Pet Glucose Meters vs. Human Glucose Meters

by Robin

Two months ago, my 13-year-old male cat Zulu was diagnosed as having feline diabetes. Zulu is a beautiful long haired manx. Now, after many visits to my veterinarian to do glucose monitoring, it was suggested that I might want to use a home monitor. I have done literally hours of research to find what meter would be best suited for my cat and have come away with two points:
1.) Only use a pet meter for the most accurate results.
2.) If you are to use human meters, choose one that can utilize the smallest blood sample such as, Freesyle Lite.

Can someone help me sort this out please?

Thank you for your response,

Dear Robin

Thank you for writing in with your question. I recommend home monitoring for all of my feline diabetes patients, and have always used human glucometers in my practice and so have my clients.

Human glucose meters have the benefit of easy access to additional test strips and batteries from your local pharmacy. There are many different models on the market these days and it is easy to find one that only requires a very small blood sample for testing.

The other thing to consider heavily when purchasing a glucometer is the cost of the strips. Just recently, I realized how much more I was paying for strips than I needed to and ended up purchasing a new glucometer just so I could start buying the cheaper strips. The savings in the price of strips has already paid for the new glucometer.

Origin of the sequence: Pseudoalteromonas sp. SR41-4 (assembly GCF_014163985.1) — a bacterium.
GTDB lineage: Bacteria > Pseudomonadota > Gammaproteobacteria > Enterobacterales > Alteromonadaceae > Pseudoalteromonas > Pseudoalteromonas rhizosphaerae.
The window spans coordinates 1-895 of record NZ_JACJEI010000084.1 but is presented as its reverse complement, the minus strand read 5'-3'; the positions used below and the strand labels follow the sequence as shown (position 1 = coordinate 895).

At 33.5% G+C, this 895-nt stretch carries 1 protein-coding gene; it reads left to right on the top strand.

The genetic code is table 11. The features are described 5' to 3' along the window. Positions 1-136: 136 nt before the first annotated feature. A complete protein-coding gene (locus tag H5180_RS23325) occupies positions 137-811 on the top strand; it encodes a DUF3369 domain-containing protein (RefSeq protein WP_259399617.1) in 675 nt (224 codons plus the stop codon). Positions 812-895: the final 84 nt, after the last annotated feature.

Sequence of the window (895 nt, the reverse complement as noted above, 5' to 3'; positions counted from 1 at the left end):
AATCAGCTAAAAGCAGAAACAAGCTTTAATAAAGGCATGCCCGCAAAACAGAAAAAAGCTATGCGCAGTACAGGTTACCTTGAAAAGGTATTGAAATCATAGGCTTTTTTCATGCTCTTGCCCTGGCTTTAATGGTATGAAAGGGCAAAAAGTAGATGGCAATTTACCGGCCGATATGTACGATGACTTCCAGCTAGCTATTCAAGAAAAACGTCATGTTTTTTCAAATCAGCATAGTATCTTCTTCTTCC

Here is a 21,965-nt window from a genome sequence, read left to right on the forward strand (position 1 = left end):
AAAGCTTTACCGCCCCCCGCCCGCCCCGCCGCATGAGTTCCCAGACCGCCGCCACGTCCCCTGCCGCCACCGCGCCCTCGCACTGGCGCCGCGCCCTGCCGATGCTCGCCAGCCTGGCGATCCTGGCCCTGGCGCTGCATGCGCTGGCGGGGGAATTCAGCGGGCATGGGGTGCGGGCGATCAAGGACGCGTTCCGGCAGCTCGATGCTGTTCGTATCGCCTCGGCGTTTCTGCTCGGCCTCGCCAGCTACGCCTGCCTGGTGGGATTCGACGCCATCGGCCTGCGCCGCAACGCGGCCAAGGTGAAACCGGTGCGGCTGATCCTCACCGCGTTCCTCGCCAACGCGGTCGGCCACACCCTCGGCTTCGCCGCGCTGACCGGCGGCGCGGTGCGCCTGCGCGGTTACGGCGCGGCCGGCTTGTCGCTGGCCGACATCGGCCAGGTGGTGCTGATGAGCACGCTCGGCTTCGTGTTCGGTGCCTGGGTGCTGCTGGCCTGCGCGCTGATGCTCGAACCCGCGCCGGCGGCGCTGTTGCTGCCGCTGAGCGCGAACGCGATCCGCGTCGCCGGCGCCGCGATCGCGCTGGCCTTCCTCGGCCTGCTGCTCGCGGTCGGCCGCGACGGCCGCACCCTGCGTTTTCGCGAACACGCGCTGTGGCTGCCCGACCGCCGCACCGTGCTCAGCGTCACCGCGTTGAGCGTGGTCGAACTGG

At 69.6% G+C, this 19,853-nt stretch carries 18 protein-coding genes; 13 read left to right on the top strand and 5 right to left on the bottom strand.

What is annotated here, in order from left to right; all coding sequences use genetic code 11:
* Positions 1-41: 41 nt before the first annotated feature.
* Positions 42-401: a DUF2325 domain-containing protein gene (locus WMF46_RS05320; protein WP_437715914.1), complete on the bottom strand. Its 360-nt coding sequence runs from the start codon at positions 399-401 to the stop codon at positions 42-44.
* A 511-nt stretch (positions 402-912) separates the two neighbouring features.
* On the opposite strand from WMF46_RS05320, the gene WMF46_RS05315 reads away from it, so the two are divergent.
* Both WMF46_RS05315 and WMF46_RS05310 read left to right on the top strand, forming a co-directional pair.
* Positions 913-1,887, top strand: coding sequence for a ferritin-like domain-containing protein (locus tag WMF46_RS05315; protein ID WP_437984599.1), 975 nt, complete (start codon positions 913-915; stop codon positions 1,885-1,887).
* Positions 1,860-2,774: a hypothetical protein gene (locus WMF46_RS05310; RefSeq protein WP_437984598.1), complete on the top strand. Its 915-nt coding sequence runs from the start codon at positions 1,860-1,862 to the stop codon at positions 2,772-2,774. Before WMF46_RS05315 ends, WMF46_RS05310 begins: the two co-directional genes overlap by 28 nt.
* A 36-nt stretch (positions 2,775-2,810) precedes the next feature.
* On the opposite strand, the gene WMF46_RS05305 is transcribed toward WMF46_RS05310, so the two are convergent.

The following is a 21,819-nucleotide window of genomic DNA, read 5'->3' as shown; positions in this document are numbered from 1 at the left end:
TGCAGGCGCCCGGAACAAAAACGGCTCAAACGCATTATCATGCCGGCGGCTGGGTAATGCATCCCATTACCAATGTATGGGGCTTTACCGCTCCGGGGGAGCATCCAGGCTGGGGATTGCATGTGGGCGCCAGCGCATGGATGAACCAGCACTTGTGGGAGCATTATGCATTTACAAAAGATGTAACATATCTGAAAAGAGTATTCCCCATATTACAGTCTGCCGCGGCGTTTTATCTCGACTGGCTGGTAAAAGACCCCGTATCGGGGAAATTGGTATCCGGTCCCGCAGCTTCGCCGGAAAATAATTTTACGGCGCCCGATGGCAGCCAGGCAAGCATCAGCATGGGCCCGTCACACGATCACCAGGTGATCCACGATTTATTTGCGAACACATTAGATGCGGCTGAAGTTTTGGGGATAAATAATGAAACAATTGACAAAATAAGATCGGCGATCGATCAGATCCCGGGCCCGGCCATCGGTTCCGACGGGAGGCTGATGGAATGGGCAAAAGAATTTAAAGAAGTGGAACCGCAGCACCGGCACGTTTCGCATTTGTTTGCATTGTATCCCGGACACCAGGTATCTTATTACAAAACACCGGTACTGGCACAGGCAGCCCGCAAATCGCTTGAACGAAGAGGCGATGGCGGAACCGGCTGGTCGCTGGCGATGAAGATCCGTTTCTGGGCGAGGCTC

The most important thing, however, is to measure your chosen glucometer's accuracy. You should bring the meter you choose to your veterinarian's office and ask them to compare the results from your meter with their own meter, or to test a blood sample on your meter and have it compared with an outside laboratory's results.

Keep in mind that all glucometers are going to vary at least slightly from one another, even a dedicated pet glucose meter, so whichever version you choose to use for monitoring your cat’s diabetes, you should verify your reading results with your veterinarian’s results, but even if they are a bit different, as long as they are consistently the same difference apart, it will not be a problem.

Best wishes,
Dr. Neely

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